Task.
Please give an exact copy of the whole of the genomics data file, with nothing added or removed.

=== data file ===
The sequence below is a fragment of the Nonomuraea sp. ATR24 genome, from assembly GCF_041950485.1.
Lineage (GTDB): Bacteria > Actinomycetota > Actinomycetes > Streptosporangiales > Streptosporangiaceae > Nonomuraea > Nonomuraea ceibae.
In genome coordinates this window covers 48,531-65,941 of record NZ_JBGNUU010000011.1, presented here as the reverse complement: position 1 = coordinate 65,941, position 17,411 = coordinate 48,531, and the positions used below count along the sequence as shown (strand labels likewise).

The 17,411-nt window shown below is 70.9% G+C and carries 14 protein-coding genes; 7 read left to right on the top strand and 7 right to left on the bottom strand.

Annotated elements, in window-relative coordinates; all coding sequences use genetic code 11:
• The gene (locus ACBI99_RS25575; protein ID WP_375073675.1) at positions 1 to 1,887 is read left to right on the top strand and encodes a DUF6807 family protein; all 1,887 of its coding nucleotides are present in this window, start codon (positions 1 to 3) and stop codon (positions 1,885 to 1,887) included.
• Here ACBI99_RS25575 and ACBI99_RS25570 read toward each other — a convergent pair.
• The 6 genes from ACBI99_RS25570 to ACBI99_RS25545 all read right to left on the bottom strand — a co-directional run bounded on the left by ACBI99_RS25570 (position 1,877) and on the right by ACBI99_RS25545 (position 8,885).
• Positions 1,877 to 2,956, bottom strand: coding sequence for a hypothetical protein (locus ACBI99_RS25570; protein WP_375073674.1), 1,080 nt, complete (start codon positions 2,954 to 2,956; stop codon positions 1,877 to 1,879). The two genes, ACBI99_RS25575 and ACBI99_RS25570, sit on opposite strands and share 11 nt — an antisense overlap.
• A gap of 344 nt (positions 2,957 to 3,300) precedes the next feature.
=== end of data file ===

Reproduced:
The sequence below is a fragment of the Nonomuraea sp. ATR24 genome, from assembly GCF_041950485.1.
Lineage (GTDB): Bacteria > Actinomycetota > Actinomycetes > Streptosporangiales > Streptosporangiaceae > Nonomuraea > Nonomuraea ceibae.
In genome coordinates this window covers 48,531-65,941 of record NZ_JBGNUU010000011.1, presented here as the reverse complement: position 1 = coordinate 65,941, position 17,411 = coordinate 48,531, and the positions used below count along the sequence as shown (strand labels likewise).

The 17,411-nt window shown below is 70.9% G+C and carries 14 protein-coding genes; 7 read left to right on the top strand and 7 right to left on the bottom strand.

Annotated elements, in window-relative coordinates; all coding sequences use genetic code 11:
• The gene (locus ACBI99_RS25575; protein ID WP_375073675.1) at positions 1 to 1,887 is read left to right on the top strand and encodes a DUF6807 family protein; all 1,887 of its coding nucleotides are present in this window, start codon (positions 1 to 3) and stop codon (positions 1,885 to 1,887) included.
• Here ACBI99_RS25575 and ACBI99_RS25570 read toward each other — a convergent pair.
• The 6 genes from ACBI99_RS25570 to ACBI99_RS25545 all read right to left on the bottom strand — a co-directional run bounded on the left by ACBI99_RS25570 (position 1,877) and on the right by ACBI99_RS25545 (position 8,885).
• Positions 1,877 to 2,956, bottom strand: coding sequence for a hypothetical protein (locus ACBI99_RS25570; protein WP_375073674.1), 1,080 nt, complete (start codon positions 2,954 to 2,956; stop codon positions 1,877 to 1,879). The two genes, ACBI99_RS25575 and ACBI99_RS25570, sit on opposite strands and share 11 nt — an antisense overlap.
• A gap of 344 nt (positions 2,957 to 3,300) precedes the next feature.